175 (Gorochu). We thought we saw a walrus / With icy hide and horn / We looked again (at the prototype evolution table), and found it was / Gorochu, long forlorn! Oh, for all the joys of life, we have Gorochu! And, uh, it only has one horn, not two! We also don’t know what the spikes at the back are – they could be a tail, or perhaps a cloud, like some people have theorized since Gorochu’s description seemed to be Raijin-esque.

181 (Totartle) is, as shown in the evolution list, Wartortle’s true evolution, right where we hypothesized it to be. Yay! It has only one (unknown) move, but Squirtle and Wartortle had a lot of fighting moves, so it seemed to be pretty martial. Totartle was probably the intended to be the last Pokémon designed, as 182-184 take up slots for Ghost and the two fossil skeletons, which were not intended to be catchable Pokémon. The Oddish and Bellsprout lines were probably added very late because there weren’t enough Grass-types to balance out the game.

Omega is the only MissingNo. that we knew only from external information (the NHK broadcast), and its spot was eaten up by Mew. All the other designs, like the Kokana line, old Dragonair and Poliwrath, etc. probably never took up a different slot since they were edited into the existing Pokémon. As for the blank spaces, we still really don’t know – the blurry blobs from GCCX aren’t giving us any more hints right now as to the identities of the remaining missing Pokémon.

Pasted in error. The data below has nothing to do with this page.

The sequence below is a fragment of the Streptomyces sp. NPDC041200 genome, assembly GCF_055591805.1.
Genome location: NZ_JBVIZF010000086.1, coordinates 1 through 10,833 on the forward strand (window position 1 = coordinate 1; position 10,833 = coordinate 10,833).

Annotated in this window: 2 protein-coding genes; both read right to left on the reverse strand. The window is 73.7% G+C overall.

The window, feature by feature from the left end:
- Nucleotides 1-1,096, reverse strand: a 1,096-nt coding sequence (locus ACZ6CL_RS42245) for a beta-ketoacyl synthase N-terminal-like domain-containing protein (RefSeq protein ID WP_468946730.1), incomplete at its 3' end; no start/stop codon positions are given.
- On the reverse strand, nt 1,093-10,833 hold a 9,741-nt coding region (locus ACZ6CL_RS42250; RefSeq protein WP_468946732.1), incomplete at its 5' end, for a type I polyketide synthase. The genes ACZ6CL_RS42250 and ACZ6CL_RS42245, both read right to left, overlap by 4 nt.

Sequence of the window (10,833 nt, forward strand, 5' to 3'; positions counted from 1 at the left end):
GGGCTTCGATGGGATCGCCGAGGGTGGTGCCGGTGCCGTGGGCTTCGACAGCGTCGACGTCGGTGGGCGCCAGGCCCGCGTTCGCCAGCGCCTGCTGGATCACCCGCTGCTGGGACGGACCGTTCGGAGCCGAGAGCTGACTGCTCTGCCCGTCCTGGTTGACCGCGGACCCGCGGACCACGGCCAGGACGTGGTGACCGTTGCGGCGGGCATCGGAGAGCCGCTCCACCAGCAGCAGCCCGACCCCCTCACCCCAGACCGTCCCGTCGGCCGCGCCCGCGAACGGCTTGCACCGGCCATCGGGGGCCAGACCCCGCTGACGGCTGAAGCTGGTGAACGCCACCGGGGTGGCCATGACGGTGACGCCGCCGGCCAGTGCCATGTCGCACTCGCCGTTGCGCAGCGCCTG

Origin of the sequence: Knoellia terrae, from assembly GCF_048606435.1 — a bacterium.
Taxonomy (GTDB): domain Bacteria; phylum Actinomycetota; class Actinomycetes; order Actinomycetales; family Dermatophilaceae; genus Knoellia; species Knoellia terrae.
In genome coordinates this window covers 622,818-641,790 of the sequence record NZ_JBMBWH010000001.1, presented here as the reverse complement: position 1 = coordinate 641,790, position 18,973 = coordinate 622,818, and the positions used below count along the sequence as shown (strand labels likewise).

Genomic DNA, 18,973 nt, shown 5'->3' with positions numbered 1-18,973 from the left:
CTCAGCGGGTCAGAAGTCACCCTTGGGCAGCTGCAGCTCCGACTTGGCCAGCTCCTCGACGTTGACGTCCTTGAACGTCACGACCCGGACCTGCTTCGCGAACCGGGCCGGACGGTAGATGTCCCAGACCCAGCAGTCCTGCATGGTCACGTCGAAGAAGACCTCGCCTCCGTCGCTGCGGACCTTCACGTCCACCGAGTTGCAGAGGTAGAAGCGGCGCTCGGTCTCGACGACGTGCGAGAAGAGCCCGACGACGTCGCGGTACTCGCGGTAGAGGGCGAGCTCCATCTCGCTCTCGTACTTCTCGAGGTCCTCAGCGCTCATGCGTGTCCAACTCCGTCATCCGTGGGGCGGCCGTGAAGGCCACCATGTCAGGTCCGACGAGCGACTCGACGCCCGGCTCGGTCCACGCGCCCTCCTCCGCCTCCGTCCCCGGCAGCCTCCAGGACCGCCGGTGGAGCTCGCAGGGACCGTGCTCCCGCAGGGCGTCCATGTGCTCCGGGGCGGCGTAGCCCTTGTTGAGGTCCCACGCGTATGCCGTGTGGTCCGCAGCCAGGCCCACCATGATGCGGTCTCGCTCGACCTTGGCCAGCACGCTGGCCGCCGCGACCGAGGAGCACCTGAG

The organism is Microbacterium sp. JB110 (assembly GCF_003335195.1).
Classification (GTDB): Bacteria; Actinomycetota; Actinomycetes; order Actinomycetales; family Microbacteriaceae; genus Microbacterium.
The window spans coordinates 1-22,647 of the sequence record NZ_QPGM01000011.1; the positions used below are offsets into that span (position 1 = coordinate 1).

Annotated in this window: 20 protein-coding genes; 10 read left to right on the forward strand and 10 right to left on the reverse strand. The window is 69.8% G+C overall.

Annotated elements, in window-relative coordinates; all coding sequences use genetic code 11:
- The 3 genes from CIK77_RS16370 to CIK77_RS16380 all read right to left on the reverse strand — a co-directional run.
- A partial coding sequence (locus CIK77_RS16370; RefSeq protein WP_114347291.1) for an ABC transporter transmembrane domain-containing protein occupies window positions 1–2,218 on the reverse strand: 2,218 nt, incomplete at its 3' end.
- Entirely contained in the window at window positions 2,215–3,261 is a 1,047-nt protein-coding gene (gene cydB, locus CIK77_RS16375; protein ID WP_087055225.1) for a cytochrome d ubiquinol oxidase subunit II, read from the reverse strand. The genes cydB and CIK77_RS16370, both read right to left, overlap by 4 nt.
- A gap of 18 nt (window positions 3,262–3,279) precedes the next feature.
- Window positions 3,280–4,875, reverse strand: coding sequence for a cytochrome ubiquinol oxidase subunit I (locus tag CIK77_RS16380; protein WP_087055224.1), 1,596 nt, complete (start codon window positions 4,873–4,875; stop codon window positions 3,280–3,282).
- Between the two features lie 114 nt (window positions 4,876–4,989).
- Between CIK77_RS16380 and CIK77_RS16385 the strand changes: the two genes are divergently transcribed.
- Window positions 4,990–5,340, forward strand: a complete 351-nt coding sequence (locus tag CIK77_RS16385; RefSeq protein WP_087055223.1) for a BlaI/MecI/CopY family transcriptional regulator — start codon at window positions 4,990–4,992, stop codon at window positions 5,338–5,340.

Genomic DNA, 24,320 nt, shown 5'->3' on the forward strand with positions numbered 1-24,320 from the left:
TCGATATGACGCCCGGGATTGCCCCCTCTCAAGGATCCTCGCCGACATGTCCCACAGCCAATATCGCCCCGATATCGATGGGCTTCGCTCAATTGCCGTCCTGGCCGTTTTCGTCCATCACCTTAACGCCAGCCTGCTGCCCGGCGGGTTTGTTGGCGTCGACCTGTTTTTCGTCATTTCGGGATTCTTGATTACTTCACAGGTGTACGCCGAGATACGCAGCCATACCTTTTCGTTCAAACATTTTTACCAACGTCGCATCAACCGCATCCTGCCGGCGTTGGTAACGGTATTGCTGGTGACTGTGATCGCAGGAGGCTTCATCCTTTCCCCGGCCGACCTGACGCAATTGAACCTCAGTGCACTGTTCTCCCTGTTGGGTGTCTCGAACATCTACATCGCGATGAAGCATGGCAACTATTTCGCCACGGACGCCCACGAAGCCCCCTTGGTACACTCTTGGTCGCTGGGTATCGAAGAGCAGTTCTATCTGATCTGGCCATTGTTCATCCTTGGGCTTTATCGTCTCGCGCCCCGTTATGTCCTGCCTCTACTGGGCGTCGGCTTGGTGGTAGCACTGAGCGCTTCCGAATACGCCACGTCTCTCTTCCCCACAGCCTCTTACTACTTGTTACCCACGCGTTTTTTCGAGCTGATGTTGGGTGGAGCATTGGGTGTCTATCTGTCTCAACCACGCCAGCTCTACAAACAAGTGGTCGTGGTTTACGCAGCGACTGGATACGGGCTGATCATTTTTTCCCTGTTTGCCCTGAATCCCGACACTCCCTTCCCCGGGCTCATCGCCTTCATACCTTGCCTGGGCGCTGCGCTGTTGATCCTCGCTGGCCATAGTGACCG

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So yesterday I pointed out this unused trainer, "Shinjuku Jack", bore more than a passing resemblance to Jacky from SEGA's Virtua Fighter. 

...turns out the reference is even cleaner cut than I thought!


Sugimori is a huge SEGA nerd so this isn't surprising at all to me, but it's awesome all the same.